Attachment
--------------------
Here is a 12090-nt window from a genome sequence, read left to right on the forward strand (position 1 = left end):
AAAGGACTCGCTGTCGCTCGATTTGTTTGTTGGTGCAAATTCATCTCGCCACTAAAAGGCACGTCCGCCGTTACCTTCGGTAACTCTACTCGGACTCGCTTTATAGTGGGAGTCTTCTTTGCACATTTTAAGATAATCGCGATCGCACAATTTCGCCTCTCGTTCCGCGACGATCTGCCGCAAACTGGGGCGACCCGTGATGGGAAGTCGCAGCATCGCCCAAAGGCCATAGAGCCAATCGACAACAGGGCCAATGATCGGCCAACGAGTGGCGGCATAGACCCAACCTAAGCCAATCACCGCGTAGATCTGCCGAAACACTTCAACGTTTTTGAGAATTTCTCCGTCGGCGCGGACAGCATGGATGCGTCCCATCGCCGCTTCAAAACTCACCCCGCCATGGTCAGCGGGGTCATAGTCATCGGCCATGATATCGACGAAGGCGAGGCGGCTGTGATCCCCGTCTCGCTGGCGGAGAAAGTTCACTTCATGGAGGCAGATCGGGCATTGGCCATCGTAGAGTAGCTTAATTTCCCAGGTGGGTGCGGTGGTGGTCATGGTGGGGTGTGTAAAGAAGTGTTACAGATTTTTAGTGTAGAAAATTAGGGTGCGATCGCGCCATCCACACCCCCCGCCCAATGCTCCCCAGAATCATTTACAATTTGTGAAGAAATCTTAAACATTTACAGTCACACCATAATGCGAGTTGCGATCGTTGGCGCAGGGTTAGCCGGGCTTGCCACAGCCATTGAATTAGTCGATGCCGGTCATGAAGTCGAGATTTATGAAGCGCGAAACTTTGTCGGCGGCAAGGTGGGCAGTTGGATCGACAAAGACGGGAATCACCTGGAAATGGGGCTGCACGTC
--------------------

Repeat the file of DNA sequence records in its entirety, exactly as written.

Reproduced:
Here is a 12090-nt window from a genome sequence, read left to right on the forward strand (position 1 = left end):
AAAGGACTCGCTGTCGCTCGATTTGTTTGTTGGTGCAAATTCATCTCGCCACTAAAAGGCACGTCCGCCGTTACCTTCGGTAACTCTACTCGGACTCGCTTTATAGTGGGAGTCTTCTTTGCACATTTTAAGATAATCGCGATCGCACAATTTCGCCTCTCGTTCCGCGACGATCTGCCGCAAACTGGGGCGACCCGTGATGGGAAGTCGCAGCATCGCCCAAAGGCCATAGAGCCAATCGACAACAGGGCCAATGATCGGCCAACGAGTGGCGGCATAGACCCAACCTAAGCCAATCACCGCGTAGATCTGCCGAAACACTTCAACGTTTTTGAGAATTTCTCCGTCGGCGCGGACAGCATGGATGCGTCCCATCGCCGCTTCAAAACTCACCCCGCCATGGTCAGCGGGGTCATAGTCATCGGCCATGATATCGACGAAGGCGAGGCGGCTGTGATCCCCGTCTCGCTGGCGGAGAAAGTTCACTTCATGGAGGCAGATCGGGCATTGGCCATCGTAGAGTAGCTTAATTTCCCAGGTGGGTGCGGTGGTGGTCATGGTGGGGTGTGTAAAGAAGTGTTACAGATTTTTAGTGTAGAAAATTAGGGTGCGATCGCGCCATCCACACCCCCCGCCCAATGCTCCCCAGAATCATTTACAATTTGTGAAGAAATCTTAAACATTTACAGTCACACCATAATGCGAGTTGCGATCGTTGGCGCAGGGTTAGCCGGGCTTGCCACAGCCATTGAATTAGTCGATGCCGGTCATGAAGTCGAGATTTATGAAGCGCGAAACTTTGTCGGCGGCAAGGTGGGCAGTTGGATCGACAAAGACGGGAATCACCTGGAAATGGGGCTGCACGTC